The importance of a good business credit report.
Just as important as the credit information on the owner of the business is the credit information on the business itself. Although not new as evidenced by this twelve year old business report, the collection and gathering of financial information has turned into a technologically advanced multi Billion dollar industry as reflected by the $1.1 Billion in revenue shown by Equifax, Inc. during 2001 and the $1.25 Billion in revenue enjoyed by Dun & Bradstreet Corp. during 2001. The growth in the use of these reports is fueled by the increasing reliance on credit decision software by lending institutions.
It used to be that lenders would take the time to do a tailored analysis of the small business loan request. They would do a memorandum for each request of several pages. However, small business loans are not particularly profitable if done this way. Actually, most people in my business will tell you that lending in the under $100,000 market is not profitable at all, due to the high levels of operating expenses and higher than normal default rate involved. I know that some of you might not believe me when you read this. I remember mentioning this to a friend of mine and he said, "If you guys were not making money lending to small business, you would not be doing it!". I decided to leave it at that, but it is enough to say that banks have a mandate to do a certain amount of loans to small business and that when I refer to "people in my business", I am talking about banking. I am not talking about other types of financing companies and sub-prime lending outfits that command a higher level of interest.
Having said that, banks decided to lower the expense of analyzing small business requests and to expedite the process of underwriting by relying on data provided by these credit report collection agencies. Although these companies do not usually provide what could be considered the ideal credit report, the information is relied on to make decisions on business loans and it is probably along with the credit history of the owner the most important factors on small loans "usually under $250,000" that are processed using credit decision software. It should be noted that my knowledge of the actual formula used to calculate the score is unknown to me so this is only an educated guess.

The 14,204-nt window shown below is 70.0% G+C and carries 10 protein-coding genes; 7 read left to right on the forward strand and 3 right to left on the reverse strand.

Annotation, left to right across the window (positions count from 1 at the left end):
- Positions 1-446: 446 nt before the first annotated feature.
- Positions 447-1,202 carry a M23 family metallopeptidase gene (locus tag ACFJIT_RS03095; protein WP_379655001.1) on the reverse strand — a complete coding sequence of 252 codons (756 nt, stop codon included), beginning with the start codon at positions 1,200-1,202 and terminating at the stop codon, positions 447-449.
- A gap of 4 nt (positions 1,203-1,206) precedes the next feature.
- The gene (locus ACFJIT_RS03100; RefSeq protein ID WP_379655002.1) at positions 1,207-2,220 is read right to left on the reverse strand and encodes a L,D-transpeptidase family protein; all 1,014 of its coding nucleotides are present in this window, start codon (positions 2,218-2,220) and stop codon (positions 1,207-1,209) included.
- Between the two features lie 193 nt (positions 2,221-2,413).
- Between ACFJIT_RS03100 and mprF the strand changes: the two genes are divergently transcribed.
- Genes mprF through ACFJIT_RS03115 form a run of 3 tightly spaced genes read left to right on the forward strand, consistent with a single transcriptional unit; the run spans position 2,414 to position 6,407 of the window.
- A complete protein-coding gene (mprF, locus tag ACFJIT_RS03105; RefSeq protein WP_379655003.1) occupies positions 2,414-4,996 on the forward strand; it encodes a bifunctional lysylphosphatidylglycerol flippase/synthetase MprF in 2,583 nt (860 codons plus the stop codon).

If there is one common thread in D&B reports it is this: The less call there is for credit information on a given company, the less informative their report will be. The reason is simple: D&B puts their resources where they will do the most good. Pull up a report on a fortune 500 manufacturing company, and you'll find tons of trade experience information, excellent financials, lots of antecedent info on the officers--in short, everything you'd want. Pull a report on a small firm that rarely has inquiries, and you'll see a lot of boiler-plate, unaudited financial information, few trade references, if any at all.
These small company reports are most prone to containing inaccurate information, because even D&B doesn't have any way of checking it for accuracy. Small business owners often provide inflated financials (look for D&B to say that they were "verbal estimates--that's the giveaway), downright phony antecedent information on the principals, and misleading data about the number of customers. In many cases, D&B didn't personally visit these companies--they just phoned them and reported whatever the respondent said. Unfortunately, creditors need information on small, unknown firms more than they do on large ones.
Business Credit Reports Industry players:
Dun & Bradstreet Corp. is by far the dominant player in the United States. The Company's comprehensive database contains information on more than 70 million public and private business entities located in more than 200 countries. The database is the information source that forms the backbone of the full spectrum of solutions D&B offers to help customers make business decisions. (sample DNB Report).
Veritas. Not as complete as D&B, but somewhat stronger international presence in some markets. Veritas, through the Info Alliance network, has a presence in 64 countries with a database of over 20 million companies. My experience is limited with this company as only a couple of Veritas reports have crossed my desk in the last 6 years. However, the quality of the ones that I saw covering international companies seemed solid.
What you can do as a business owner to improve the quality of your business report is to contact D&B and get a D-U-N-S number. The service is free. They might try to sell you some type of paid service that supposedly will keep track of your business credit, but unless you got money to burn do not bother. If you already have a number, make sure to update the information they have about your company.
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